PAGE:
A woman’s dignity
Anne Reser | Thursday, February 2, 2012
Dear Christopher Damian, Andrew Lynch, and Samantha Stempky:
I’m sure that I speak for many of my fellow Catholic women in saying that I found your letter in The Observer to be both insulting and upsetting. I take very serious offense in being told that, by choosing to take birth control, I have somehow made myself less of a woman and have sacrificed my dignity.
It is very discouraging that there are still people who believe that a woman’s dignity is somehow tied to her ability and desire to produce children. Why shouldn’t my dignity be evaluated on my intelligence? On my determination and drive? On my kindness and loyalty? Who I am as a person is not in any way related to the reproductive state of my uterus.
I also take issue with how you described what I believe to be a responsible and healthy choice. As a law student, I am in no position to be raising a child and have chosen to save that responsibility until I will be able to provide (both emotionally and financially) for a family.
I have not “sterilized” myself, nor have I “[destroyed my] body’s power to bring forth life.” I have simply deferred the process until a time at which it would be responsible and healthy for all involved. This is an idea endorsed, I believe, in the Church’s teaching of Natural Family Planning.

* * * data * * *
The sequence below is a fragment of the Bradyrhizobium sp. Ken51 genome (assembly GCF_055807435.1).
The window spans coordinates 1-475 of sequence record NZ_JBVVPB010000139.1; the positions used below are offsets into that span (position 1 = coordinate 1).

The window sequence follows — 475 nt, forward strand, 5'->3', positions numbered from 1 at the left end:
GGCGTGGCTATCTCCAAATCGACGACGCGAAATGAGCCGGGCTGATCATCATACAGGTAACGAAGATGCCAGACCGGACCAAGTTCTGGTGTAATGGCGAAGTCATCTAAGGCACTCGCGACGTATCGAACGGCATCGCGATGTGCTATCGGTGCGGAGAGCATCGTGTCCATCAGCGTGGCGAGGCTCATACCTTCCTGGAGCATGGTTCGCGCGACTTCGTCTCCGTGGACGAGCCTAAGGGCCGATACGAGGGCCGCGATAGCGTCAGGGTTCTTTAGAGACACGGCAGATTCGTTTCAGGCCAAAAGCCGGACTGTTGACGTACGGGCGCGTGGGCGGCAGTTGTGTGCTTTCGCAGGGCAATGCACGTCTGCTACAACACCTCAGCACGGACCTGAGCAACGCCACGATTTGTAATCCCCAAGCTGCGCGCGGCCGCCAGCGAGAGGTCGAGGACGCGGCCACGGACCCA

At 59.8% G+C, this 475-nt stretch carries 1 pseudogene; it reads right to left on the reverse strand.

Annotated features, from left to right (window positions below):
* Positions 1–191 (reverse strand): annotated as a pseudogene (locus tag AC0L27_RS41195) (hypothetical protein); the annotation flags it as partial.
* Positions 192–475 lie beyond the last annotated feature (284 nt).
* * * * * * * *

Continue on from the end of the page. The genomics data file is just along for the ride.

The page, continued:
The most disturbing part of your letter, however, was in the statement that, as a woman on birth control, I am “sexually available to any man.” This is insulting and more disturbing than I can even begin to express. I am “sexually available” to the man (or men) I choose. Period. The thought that “any man” now has access to my body simply because I am on birth control is dangerous, demeaning and incredibly infuriating.
My decision to take birth control has not made me “less,” it has not sterilized me and it certainly has not given control of my body to anyone but me.
On behalf of all Catholic women, I would urge you to remember that.
Class of 2011